[73] The Nations present at the 2016 Annual General Assembly of the Assembly of First Nations passed Resolution 57/2016, recognizing “Indigenous data sovereignty as a cornerstone of nation rebuilding,” calling upon the federal government to fund:
  1. Engagement on data governance between First Nations leadership within each respective region.
  2. The establishment of a First Nation data governance champion in each region, identified by First Nations regions themselves.
  3. The development of fully functional regional First Nations information government centres.
  4. Coordination of First Nations regions, data governance champions and national partners to establish a national First Nations data governance strategy
See, Assembly of First Nations (2016). Resolution 57/2016. Annual General Meeting. Niagara Falls. https://www.afn.ca/uploads/files/2016_aga_resolutions_1-69_fe2.pdf.pdf
[74] The concept of data sovereignty refers to Indigenous peoples’ “right to maintain, control, protect and develop their cultural heritage, traditional knowledge and traditional cultural expressions, as well as their right to maintain, control, protect and develop their intellectual property over these” (p.xxii). Kukutai, Tahu, and John Taylor, (Eds.) (2016). Indigenous Data Sovereignty: Toward An Agenda. (p. xxii) Canberra: Australian National University Press.
[75] Nickerson, Marcia (2017, May). First Nations’ Data Governance: Measuring the Nation-to-Nation Relationship. Discussion Paper Prepared for the British Columbia First Nations’ Data Governance Initiative. https://www.bcfndgi.com/s/NATION-TO-NATION_FN_DATA_GOVERNANCE_-_FINAL_-_EN.DOCX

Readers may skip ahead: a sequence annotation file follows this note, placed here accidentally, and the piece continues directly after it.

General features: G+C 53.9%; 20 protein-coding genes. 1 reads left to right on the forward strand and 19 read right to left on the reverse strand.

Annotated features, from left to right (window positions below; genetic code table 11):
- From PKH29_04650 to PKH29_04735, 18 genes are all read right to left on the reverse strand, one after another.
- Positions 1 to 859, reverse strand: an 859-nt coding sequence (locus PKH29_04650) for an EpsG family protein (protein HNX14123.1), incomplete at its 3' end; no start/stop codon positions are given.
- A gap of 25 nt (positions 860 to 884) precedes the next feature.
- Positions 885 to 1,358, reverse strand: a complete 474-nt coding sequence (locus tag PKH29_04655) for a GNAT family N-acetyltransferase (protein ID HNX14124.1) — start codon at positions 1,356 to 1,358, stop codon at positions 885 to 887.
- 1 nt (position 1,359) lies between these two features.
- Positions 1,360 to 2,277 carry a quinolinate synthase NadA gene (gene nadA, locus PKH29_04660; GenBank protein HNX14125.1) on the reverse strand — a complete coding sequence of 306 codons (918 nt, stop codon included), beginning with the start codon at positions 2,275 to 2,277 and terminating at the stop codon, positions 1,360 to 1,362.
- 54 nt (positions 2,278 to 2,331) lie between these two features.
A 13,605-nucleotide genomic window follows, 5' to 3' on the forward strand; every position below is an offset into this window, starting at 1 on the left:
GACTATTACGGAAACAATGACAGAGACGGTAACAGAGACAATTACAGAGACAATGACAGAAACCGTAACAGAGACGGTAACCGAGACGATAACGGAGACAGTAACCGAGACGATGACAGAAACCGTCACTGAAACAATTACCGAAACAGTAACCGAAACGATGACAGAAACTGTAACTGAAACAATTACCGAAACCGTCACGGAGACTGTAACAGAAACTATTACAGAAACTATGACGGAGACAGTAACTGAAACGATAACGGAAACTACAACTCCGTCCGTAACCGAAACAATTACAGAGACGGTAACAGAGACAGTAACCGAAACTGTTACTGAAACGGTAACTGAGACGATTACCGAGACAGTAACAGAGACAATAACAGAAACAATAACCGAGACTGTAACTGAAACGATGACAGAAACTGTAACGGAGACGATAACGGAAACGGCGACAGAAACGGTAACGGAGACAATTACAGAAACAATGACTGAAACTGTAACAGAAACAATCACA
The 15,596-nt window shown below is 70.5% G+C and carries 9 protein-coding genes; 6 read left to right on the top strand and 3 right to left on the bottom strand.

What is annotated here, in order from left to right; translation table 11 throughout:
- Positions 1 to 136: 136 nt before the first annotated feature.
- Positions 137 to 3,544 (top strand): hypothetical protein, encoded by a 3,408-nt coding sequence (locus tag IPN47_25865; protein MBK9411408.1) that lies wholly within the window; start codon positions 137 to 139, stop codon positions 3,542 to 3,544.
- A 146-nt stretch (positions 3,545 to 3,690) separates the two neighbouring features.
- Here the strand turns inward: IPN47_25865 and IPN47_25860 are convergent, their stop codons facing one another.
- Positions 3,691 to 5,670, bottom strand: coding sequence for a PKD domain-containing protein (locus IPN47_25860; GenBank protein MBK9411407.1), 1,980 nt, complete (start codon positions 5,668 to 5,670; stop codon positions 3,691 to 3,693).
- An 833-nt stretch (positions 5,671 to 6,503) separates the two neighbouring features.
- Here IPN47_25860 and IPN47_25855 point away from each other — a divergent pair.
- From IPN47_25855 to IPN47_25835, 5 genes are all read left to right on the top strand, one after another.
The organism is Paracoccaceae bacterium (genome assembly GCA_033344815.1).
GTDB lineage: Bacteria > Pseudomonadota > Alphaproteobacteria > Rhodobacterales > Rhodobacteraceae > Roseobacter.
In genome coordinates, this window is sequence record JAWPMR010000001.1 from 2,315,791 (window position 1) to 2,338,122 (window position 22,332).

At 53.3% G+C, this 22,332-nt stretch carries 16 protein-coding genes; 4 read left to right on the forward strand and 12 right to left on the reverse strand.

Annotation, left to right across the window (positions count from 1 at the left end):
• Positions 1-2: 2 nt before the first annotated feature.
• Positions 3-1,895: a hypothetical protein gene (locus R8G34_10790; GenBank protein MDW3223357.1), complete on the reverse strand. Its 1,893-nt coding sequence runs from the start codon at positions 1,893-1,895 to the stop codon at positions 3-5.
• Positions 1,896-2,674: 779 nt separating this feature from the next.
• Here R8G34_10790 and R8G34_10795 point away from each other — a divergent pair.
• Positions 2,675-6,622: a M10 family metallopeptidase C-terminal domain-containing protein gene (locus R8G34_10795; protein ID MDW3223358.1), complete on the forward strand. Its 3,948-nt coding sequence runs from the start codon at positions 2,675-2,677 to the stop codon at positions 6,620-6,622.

[76] See, Inuit Tapiriit Kanatami (2018). National Inuit Strategy on Research. https://www.itk.ca/wp-content/uploads/2018/04/ITK_NISR-Report_English_low_res.pdf. The Manitoba Inuit Association is committed to Inuit Qaujimajatuqangit (IQ). As specified in the University of Manitoba Framework for Research Engagement with First Nation, Métis, and Inuit Peoples (p. 14), the latter is “an Inuktitut phrase that is often translated as “Inuit traditional knowledge”, “Inuit traditional institutions” or even “Inuit traditional technology”. It is often abbreviated as “IQ”. It comes from the verb root “qaujima-” meaning “to know” and could be literally translated as “that which has long been known by Inuit”, and used to mean the integration of traditional culture of the Inuit more into their modern governance structure in order to combat disempowerment.” See, University of Manitoba. (2016). University of Manitoba Framework for Research Engagement with First Nation, Métis, and Inuit Peoples. https://umanitoba.ca/faculties/health_sciences/medicine/media/UofM_Framework_Report_web.pdf
[77] OCAS is an acronym for Ownership, Control, Access and Stewardship. Ownership refers to the legal possession of something. Control refers to the power to make decisions about something and decide what should happen. Access refers to the right or opportunity to use something that will bring benefits. Stewardship speaks to issues of responsible planning and management of resources. See, University of Manitoba. (2016). University of Manitoba Framework for Research Engagement with First Nation, Métis, and Inuit Peoples. https://umanitoba.ca/faculties/health_sciences/medicine/media/UofM_Framework_Report_web.pdf
[78] See, Inuit Tapiriit Kanatami (2018). National Inuit Strategy on Research. https://www.itk.ca/wp-content/uploads/2018/04/ITK_NISR-Report_English_low_res.pdf.
[79] See, University of Manitoba. (2016). University of Manitoba Framework for Research Engagement with First Nation, Métis, and Inuit Peoples. https://umanitoba.ca/faculties/health_sciences/medicine/media/UofM_Framework_Report_web.pdf
[80] See, Indigenous and Northern Affairs Canada (2018). A new approach: Co-development of a new fiscal relationship between Canada and First Nations. https://www.aadnc-aandc.gc.ca/eng/1516389497863/1516389603336. See also, https://www.sac-isc.gc.ca/eng/1499805218096/1521125536314.

Commitments

Open Government Partnership